Last night we became aware of a 0-day exploit in OpenSSL 1.0.1f, known as the 'Heartbleed Bug'. This bug can breach vulnerable systems and read out random pieces of memory. Research indicated that mainly user-sessions can be traced.
As soon as we heard about this bug, our technical staff immediately updated to 1.0.1g. This has solved the problem entirely.
Because this bug left no traces, we logged out all of our clients as a precautionary measure. You can log in safely now.
For more information about the Heartbleed Bug, please see heartbleed.com.
Update 12:03 p.m.:
We are also renewing our SSL certificates as an additional precautionary measure. However, we have no reason to believe that the certificates are not safe at the moment.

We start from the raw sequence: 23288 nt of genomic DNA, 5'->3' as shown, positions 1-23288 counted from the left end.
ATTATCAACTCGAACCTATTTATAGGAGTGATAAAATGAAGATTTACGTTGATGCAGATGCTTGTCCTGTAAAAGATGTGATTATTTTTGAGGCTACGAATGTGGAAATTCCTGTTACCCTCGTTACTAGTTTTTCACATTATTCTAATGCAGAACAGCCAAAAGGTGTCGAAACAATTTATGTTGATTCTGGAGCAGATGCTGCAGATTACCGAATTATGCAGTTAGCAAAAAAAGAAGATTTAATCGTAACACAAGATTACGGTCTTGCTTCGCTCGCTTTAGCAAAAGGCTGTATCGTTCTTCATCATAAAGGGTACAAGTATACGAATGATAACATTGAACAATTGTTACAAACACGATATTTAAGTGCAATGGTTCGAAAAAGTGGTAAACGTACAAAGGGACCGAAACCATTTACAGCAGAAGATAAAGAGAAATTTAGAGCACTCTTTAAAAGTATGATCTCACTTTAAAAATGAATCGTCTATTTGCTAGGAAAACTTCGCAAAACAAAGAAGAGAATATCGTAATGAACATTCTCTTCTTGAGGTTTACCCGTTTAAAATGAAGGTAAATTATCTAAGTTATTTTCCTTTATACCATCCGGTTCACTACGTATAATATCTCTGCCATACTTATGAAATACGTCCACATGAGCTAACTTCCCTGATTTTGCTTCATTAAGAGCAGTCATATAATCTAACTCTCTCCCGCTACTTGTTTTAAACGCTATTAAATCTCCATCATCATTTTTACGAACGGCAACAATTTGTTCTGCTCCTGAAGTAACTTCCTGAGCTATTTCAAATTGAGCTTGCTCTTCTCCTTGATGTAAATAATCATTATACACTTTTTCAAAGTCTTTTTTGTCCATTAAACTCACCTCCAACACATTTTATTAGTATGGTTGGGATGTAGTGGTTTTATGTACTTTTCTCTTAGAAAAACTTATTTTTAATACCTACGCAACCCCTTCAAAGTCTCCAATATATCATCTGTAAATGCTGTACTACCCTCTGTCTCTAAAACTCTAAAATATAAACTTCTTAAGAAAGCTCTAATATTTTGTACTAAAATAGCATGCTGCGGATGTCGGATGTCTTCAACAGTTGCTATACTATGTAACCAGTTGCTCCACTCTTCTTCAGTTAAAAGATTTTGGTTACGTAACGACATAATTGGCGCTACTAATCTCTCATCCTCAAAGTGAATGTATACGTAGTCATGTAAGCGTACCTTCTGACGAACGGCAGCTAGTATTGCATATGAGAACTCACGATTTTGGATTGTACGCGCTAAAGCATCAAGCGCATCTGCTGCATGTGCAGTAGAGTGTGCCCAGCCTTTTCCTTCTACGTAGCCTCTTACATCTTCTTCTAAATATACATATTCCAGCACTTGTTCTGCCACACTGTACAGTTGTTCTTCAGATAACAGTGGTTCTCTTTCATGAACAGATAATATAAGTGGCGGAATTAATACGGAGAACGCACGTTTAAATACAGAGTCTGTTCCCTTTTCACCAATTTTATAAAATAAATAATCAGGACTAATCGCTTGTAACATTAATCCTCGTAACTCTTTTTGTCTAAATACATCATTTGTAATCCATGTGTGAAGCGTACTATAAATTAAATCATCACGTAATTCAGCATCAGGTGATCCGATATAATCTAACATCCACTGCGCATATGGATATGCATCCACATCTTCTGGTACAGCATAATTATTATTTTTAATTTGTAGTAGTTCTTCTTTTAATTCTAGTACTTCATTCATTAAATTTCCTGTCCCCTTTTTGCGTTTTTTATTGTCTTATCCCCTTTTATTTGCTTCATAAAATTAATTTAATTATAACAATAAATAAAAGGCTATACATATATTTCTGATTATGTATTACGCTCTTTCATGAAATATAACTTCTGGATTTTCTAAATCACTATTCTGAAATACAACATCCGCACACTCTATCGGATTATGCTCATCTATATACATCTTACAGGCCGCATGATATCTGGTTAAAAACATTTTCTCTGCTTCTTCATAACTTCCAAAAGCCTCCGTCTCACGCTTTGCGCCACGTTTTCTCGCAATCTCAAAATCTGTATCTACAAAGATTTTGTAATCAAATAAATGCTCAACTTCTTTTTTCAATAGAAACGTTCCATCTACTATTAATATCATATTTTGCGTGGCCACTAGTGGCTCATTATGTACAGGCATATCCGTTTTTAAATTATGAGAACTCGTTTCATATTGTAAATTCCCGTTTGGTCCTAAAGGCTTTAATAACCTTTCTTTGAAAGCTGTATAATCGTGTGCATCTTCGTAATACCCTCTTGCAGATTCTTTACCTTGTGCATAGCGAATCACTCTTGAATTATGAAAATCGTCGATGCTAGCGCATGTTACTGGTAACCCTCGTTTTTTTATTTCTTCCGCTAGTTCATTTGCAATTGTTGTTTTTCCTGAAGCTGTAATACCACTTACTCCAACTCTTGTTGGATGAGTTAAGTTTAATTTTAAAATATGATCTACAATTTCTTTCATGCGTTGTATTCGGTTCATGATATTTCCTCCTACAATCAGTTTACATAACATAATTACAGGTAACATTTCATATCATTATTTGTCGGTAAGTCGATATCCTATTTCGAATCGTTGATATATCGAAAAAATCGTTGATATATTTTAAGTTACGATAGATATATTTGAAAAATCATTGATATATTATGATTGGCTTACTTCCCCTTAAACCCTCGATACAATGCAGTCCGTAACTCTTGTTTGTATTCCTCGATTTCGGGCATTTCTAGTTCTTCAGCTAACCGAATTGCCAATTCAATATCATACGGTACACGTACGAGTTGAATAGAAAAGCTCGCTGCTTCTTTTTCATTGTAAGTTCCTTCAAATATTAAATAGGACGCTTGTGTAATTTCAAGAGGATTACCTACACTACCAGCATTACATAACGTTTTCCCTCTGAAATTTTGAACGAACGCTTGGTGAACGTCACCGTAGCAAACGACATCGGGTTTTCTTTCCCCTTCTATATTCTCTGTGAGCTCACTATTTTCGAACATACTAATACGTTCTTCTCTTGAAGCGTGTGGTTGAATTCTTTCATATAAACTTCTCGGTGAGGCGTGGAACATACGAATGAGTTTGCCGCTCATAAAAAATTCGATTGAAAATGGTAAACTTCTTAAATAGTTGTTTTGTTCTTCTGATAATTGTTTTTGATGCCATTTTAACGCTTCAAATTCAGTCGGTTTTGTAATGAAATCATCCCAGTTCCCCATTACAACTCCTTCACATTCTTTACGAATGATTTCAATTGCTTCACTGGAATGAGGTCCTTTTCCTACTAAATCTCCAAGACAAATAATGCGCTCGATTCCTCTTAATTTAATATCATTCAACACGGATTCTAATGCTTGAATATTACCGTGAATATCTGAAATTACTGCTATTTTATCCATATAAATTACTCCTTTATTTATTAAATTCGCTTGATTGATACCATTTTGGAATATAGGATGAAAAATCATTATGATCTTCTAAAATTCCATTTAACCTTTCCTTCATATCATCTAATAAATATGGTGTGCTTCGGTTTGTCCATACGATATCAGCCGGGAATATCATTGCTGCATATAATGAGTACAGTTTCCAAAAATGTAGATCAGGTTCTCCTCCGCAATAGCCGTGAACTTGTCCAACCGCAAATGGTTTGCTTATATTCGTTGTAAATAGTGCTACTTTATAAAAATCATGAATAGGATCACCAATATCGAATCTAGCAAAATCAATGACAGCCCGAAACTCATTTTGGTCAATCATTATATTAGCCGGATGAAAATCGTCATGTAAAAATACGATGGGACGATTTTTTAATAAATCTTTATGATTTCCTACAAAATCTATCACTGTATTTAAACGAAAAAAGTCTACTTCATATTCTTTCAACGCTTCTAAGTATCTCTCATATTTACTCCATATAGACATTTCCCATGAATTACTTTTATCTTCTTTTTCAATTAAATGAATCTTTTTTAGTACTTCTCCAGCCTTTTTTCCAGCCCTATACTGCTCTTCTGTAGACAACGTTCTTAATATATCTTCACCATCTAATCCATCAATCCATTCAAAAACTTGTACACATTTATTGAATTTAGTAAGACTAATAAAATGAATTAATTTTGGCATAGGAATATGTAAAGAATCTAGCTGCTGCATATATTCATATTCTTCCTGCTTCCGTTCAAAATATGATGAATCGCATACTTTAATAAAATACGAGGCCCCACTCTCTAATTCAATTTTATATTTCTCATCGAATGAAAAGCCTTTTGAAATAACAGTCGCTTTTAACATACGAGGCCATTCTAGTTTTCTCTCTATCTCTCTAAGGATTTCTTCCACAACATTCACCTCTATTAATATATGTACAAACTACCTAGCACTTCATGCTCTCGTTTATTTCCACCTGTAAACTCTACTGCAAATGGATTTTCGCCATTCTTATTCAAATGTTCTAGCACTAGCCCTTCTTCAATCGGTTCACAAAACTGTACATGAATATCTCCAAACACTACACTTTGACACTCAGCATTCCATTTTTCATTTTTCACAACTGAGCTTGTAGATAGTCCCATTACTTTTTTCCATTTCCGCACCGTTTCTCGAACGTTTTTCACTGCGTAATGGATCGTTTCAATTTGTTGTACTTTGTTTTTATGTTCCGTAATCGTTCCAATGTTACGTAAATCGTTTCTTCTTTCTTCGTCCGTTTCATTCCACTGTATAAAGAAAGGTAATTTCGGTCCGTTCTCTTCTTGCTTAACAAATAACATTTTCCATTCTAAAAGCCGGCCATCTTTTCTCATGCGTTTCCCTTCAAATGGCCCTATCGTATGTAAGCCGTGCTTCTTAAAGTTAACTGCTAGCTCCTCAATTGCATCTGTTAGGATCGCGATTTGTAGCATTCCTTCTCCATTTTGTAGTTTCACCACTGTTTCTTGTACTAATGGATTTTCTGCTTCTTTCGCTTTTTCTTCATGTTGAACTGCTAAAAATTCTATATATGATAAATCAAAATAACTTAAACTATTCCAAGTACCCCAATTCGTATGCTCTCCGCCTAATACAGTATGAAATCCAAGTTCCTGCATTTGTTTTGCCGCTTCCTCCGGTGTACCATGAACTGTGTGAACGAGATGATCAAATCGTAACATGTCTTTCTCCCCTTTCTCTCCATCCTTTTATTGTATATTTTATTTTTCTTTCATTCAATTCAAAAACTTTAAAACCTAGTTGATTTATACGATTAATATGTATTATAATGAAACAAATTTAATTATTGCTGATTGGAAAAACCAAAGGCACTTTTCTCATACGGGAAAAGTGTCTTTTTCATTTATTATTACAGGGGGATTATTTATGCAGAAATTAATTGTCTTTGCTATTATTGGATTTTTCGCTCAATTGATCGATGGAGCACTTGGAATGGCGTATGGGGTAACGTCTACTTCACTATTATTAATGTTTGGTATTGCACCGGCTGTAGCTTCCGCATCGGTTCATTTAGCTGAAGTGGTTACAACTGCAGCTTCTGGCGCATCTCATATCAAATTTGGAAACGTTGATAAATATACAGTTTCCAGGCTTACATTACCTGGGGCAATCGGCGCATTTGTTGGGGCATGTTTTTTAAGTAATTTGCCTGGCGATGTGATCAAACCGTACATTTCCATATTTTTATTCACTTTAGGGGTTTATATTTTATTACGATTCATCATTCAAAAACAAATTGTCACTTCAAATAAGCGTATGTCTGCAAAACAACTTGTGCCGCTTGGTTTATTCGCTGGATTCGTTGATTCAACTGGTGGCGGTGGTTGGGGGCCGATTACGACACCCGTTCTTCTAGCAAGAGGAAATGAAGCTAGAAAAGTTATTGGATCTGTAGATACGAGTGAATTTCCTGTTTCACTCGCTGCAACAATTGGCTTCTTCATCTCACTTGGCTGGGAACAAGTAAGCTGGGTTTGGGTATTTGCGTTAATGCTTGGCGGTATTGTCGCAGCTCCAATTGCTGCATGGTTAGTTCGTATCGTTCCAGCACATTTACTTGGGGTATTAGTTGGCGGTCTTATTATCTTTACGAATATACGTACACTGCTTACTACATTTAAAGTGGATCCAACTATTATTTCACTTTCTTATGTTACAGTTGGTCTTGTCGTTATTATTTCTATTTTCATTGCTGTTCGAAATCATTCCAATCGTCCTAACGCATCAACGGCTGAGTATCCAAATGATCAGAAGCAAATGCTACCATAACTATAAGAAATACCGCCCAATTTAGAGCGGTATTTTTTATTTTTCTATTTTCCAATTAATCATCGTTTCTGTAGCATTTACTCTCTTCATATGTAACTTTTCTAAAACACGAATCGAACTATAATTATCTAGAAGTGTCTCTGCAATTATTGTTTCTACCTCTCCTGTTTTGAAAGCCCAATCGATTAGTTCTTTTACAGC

The researchers that made the patch for OpenSSL have thoroughly investigated the bug. They concluded that only socket buffers were returned. Due to these outcomes, combined with our own analysis on our data traffic pattern, we are convinced that our SSL certificates are not compromised.
This bug did not result in unauthorized access to private data or passwords. However, there is an extremely small possibility that passwords of customers who logged in between 19:30 (CEST) yesterday and 10:30 (CEST) today were stored in memory for a very short period and thereby are compromised. For security reasons, those customers will be contacted separately.
The Cloudflare challenge showed that private keys were traceable. This substantiates our belief that we did the right things by replacing our SSL certificates and by quickly and accurately informing our customers.